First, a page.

This year marks the 42nd anniversary of Black Wednesday, when the apartheid regime banned 18 civic organisations in a targeted attack on media freedom and civil society. Many of these organisations were aligned to the Black Consciousness Movement. The high number of organisations outlawed by the nationalist government speaks to the breadth of impact Black Consciousness had on South Africa.
South Africans often think in simplistic historical narratives. For example, the historical role of Black Consciousness (or BC) is primarily seen in its renewed challenge to the apartheid state in inspiring the Soweto Uprising of 16 June 1976. A fuller appreciation of its history and impact transcends this narrower focus.
The craft of historians has been summed up in the so-called five Cs of historical thinking: context, complexity, contingency, causality and change over time. Historians apply these principles to study the past as accurately as possible. This is also known as the principle of historicism.
Using these principles I have studied South African civil society in the late 1960s and 1970s. While this time was seen as a lull in the opposition to apartheid, closer examination emphasises the importance of ideas, debates and movements in the period.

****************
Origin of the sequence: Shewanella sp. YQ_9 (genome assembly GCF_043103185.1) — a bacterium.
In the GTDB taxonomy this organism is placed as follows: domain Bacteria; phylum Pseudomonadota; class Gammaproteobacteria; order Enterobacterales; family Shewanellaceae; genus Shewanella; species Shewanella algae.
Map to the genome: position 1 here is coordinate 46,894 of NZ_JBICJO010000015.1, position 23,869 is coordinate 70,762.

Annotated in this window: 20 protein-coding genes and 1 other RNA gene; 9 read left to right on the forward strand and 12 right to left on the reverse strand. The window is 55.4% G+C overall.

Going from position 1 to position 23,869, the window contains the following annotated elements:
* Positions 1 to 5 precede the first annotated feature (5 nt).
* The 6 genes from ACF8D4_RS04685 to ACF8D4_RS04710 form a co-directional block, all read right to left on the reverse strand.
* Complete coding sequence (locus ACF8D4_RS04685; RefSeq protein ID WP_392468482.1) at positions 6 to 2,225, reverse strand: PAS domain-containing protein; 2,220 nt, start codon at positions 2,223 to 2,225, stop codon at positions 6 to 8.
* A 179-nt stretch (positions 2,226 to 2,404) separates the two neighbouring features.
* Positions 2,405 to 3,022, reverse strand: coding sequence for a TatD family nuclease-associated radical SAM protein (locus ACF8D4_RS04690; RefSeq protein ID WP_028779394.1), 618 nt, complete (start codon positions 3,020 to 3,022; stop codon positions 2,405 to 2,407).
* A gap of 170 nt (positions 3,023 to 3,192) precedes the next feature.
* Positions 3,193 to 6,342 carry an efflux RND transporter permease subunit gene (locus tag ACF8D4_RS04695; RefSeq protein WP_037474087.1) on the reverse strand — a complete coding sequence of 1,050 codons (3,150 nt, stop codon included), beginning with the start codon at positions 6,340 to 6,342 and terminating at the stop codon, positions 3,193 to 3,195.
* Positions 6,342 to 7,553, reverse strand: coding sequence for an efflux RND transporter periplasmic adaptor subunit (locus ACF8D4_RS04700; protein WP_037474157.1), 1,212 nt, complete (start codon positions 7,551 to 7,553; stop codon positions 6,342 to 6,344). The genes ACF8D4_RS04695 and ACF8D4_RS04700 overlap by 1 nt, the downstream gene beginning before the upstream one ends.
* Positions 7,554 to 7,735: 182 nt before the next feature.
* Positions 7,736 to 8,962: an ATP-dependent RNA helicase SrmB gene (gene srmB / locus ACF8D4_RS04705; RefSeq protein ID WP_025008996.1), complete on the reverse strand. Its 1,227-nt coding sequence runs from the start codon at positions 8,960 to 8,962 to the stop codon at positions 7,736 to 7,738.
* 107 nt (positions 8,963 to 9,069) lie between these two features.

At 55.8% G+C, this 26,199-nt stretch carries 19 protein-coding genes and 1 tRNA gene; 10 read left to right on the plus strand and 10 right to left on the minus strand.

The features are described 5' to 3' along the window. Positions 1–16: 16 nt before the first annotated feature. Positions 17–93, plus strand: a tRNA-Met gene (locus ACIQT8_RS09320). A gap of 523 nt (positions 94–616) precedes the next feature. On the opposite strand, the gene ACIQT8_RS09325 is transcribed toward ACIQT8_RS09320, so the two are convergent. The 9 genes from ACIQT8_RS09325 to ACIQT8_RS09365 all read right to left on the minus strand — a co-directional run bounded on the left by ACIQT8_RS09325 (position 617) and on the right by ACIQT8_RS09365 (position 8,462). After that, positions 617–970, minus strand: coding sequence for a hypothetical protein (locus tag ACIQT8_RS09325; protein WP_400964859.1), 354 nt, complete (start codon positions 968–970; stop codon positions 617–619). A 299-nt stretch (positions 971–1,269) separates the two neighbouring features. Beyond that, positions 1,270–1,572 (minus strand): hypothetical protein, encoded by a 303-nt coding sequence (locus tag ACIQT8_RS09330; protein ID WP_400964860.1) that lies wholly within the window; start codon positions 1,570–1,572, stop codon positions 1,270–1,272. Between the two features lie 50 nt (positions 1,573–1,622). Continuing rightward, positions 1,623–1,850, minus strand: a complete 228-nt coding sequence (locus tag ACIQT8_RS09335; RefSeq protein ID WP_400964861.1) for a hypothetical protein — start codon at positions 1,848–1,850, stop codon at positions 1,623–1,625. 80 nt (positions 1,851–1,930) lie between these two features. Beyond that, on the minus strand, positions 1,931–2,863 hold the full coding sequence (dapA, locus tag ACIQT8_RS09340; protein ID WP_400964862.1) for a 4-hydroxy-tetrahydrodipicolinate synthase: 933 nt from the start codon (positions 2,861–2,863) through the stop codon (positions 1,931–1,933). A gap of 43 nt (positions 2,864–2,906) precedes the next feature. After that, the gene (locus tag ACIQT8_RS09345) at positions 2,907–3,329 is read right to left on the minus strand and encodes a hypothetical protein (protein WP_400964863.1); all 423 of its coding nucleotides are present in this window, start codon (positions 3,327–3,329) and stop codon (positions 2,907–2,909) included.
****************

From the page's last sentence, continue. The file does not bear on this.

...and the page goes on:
My book, “Black Consciousness and Progressive Movements under Apartheid”, shows how activists drew on global movements of social change in their responses to the oppression of apartheid which they debated, often heatedly. To understand Black Consciousness historically, and its wider impacts, we need to understand this broader context. Black Consciousness changed blacks and whites.
Origins of Black Consciousness
Firstly, Black Consciousness emerged together with a growing global Christian challenge to apartheid. The World Council of Churches set an early benchmark at the Cottesloe Consultation (7-14 December 1960) in response to the Sharpeville Massacre of 21 March 1960. At the Consultation the South African churches, including Afrikaans churches, effectively rejected apartheid.
The final statement read:
“all racial groups who permanently inhabit our country … have an equal right to make their contribution towards the enrichment of the life of their country”.
The World Council of Churches became even further radicalised. By 1970 it authorised the first of a series of financial grants to the banned African National Congress and other liberation movements. The influence of this Christian challenge to apartheid would be felt in many ways, not least in their financial support.
Secondly, my book helps to place Black Consciousness in the wave of protests that spread throughout the world in 1968. The sit-in by white students that took place at the University of Cape Town is normally given pride of place. But the protest by black students at the University of Fort Hare in 1968 led to a wider mobilisation across South African universities.